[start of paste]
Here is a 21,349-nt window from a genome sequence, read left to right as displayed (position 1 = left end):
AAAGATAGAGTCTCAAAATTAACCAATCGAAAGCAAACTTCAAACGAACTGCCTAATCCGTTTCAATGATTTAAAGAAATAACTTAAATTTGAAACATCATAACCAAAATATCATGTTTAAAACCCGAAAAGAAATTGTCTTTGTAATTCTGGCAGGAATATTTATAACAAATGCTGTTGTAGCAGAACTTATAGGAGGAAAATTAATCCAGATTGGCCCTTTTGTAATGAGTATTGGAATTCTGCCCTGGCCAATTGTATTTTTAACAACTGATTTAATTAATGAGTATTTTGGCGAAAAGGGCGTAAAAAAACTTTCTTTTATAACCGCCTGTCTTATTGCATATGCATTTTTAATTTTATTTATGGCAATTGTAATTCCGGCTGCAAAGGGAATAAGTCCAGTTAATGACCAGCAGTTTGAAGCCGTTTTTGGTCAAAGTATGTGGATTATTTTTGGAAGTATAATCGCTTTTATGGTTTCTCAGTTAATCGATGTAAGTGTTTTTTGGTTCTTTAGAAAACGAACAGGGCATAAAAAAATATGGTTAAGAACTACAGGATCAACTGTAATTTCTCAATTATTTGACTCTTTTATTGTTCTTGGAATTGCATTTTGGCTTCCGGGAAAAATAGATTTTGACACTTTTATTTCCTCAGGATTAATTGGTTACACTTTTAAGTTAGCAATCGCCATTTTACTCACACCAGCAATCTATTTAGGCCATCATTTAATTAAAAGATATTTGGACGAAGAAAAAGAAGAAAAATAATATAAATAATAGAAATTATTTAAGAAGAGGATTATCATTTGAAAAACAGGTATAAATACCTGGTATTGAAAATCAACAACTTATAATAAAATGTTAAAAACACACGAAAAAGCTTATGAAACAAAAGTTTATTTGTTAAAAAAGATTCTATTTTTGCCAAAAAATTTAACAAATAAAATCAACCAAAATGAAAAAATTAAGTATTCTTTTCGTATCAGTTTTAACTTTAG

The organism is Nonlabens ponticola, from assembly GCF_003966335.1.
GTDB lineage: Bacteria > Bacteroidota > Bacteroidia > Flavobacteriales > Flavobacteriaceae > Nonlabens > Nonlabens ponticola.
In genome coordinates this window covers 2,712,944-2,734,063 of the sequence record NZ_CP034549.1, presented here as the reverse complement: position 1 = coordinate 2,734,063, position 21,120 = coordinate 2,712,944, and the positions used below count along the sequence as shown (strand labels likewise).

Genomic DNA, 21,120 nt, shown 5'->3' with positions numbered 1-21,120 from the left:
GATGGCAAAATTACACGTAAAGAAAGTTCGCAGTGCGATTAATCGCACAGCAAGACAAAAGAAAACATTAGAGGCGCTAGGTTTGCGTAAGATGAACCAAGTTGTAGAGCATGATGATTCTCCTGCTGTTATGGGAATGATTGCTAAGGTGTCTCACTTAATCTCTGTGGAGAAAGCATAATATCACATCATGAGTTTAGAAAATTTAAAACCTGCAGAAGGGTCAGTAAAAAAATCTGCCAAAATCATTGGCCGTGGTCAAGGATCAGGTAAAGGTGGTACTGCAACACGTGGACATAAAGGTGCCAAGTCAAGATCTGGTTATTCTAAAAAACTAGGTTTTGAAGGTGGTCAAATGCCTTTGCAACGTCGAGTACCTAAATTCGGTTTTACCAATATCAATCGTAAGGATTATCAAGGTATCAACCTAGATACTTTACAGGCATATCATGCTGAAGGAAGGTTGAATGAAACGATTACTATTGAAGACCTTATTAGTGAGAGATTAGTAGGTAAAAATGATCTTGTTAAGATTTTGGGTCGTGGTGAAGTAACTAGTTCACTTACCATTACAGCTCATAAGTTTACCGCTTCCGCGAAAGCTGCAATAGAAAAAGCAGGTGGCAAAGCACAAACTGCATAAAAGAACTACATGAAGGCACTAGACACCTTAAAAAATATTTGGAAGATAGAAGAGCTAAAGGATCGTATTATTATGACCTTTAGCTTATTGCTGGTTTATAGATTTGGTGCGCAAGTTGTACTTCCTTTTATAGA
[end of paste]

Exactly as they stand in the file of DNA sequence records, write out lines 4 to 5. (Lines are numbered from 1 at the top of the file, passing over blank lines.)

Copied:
GTDB lineage: Bacteria > Bacteroidota > Bacteroidia > Flavobacteriales > Flavobacteriaceae > Nonlabens > Nonlabens ponticola.
In genome coordinates this window covers 2,712,944-2,734,063 of the sequence record NZ_CP034549.1, presented here as the reverse complement: position 1 = coordinate 2,734,063, position 21,120 = coordinate 2,712,944, and the positions used below count along the sequence as shown (strand labels likewise).